Sam Santillo named head of Carson City School District adult education | NevadaAppeal.com

Sam Santillo named head of Carson City School District adult education

Teri Vance
tvance@nevadaappeal.com
Cathleen Allison/Nevada Appeal
NEVADA APPEAL | NEVADA APPEAL

Longtime Carson City School District administrator Sam Santillo was named director of the adult education program during Tuesday’s school board meeting.

“Mr. Santillo is a good administrator,” said Superintendent Richard Stokes. “He has good, broad experience. He’s got good people skills.”

A 1982 Carson High School graduate, Santillo spent the first nine years of his career as a teacher then served as vice principal of Eagle Valley Middle School as well as Carson Middle School.

He took over as principal of Carson Middle School in 2003. In 2007, he was named administrator of the year by the Nevada Association of School Boards.

However, he was reassigned to the district office in 2010 after pleading guilty to drunken driving.

“Mr. Santillo has done everything, to my knowledge, that was asked of him, and has had an excellent working record for us,” Stokes said. “I am confident he will do a great job as administrator of our adult education program.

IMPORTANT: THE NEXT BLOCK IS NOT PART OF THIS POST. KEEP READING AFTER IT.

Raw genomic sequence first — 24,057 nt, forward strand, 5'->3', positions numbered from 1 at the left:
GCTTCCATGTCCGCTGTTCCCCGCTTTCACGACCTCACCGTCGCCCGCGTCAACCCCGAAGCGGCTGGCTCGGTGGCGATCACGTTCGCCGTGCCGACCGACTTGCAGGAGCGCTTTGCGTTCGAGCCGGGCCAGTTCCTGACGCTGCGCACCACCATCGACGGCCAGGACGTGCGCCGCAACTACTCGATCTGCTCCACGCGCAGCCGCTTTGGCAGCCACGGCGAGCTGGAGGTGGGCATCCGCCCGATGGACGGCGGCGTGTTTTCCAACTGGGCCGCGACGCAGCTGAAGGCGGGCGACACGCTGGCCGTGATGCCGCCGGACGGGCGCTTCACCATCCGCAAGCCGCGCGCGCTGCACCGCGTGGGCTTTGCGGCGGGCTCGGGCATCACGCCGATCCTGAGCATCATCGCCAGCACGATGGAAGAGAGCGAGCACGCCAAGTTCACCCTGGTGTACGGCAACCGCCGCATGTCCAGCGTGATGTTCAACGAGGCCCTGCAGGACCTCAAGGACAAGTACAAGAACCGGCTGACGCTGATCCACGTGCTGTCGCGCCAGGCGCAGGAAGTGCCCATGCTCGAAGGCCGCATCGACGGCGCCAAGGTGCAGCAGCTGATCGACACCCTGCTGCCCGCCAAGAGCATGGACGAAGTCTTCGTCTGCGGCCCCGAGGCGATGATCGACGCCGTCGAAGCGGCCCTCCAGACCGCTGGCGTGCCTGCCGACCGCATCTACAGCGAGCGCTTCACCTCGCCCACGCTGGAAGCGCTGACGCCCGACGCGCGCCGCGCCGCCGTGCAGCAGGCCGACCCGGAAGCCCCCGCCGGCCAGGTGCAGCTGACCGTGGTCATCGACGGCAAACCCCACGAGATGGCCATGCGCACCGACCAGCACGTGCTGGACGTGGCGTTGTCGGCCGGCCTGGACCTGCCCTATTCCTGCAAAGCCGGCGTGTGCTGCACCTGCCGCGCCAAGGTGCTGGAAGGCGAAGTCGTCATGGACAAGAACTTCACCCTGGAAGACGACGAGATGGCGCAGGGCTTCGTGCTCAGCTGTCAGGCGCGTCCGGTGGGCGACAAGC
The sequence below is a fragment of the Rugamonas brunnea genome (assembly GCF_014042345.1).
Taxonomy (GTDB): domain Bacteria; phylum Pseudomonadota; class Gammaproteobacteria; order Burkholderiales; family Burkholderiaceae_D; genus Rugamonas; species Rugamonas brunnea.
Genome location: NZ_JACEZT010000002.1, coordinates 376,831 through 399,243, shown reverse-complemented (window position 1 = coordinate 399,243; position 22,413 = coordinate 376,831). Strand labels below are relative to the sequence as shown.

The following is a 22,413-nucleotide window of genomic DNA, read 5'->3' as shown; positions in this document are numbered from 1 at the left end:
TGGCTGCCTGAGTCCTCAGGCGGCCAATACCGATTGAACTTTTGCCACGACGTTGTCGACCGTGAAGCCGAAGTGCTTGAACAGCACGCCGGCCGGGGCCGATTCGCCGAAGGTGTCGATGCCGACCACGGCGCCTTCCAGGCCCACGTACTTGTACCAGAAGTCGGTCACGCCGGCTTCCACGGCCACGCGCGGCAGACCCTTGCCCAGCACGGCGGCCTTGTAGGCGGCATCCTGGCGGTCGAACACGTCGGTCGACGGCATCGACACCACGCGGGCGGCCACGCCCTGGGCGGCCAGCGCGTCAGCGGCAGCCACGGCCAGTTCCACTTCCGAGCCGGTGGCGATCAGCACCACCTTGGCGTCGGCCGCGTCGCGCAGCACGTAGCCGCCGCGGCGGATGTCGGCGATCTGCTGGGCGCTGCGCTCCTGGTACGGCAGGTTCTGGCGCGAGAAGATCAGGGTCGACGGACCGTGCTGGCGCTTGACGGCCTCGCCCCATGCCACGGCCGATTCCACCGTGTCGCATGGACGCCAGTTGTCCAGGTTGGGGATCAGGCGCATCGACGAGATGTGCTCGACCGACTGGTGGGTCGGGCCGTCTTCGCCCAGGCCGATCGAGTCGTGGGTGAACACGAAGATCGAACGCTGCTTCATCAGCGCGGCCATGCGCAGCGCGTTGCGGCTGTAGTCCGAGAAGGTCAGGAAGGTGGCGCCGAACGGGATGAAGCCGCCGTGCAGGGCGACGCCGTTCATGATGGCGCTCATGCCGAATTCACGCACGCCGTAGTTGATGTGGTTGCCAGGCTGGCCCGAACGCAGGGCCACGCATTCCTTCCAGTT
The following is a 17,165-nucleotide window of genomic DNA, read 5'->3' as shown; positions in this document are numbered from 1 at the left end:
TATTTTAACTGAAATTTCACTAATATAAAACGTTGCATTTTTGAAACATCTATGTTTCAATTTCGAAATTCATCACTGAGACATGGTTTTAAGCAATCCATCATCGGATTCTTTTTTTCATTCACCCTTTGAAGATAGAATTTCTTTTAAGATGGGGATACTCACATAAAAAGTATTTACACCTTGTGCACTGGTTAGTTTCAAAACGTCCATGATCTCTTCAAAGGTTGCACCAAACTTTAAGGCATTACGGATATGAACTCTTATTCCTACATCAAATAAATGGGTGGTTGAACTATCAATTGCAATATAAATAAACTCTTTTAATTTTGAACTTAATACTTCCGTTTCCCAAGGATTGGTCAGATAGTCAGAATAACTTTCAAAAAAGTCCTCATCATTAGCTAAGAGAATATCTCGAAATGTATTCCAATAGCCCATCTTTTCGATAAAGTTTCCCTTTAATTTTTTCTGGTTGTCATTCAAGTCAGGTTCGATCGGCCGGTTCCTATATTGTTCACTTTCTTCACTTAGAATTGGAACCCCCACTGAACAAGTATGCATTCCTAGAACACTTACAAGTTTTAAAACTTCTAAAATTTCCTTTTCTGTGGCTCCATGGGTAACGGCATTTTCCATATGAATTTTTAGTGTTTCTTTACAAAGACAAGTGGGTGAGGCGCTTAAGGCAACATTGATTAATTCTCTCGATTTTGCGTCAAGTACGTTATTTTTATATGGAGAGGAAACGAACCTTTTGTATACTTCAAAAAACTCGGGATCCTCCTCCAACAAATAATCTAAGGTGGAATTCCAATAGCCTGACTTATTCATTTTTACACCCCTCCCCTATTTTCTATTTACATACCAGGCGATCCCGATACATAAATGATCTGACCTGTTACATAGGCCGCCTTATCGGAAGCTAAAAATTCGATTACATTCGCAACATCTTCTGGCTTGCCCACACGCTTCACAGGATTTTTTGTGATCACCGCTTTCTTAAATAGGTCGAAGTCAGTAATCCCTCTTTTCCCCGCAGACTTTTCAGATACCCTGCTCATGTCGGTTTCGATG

Santillo said he’s ready to move forward as well.

“I’m really excited,” he said. “I’m grateful for the opportunity to work with that program.”

He will replace Fred Mariani, who retired this year after 34 years in the Carson City School District. Mariani started as a teacher at Eagle Valley Middle School in 1982, was named principal there in 2000 and took over adult education in 2006.

As the director of the program, Santillo will oversee two to four classes per night for adult students seeking a diploma or high school equivalency. The classes also serve high school students looking to make up lost credits.

He will also be in charge of the correctional education program offered in the prisons. He said 11 teachers are assigned to Warm Springs and Northern Nevada correctional centers as well as Stewart Conservation Camp.

While the age and circumstances of his students will be different, Santillo said, the basic tenents of education will remain the same.

“There really are many similarities,” he said.

“As an administrator, you’re trying to help them make connections and overcome obstacles. The only difference is you’re dealing with adult learners rather than children.”

Santillo, who has worked nearly two years as vice principal at Seeliger Elementary School, will take over the adult program on Monday.

School trustees unanimously approved Santillo’s appointment to the position.

“We’re real excited about this,” said board president Stacie Wilke.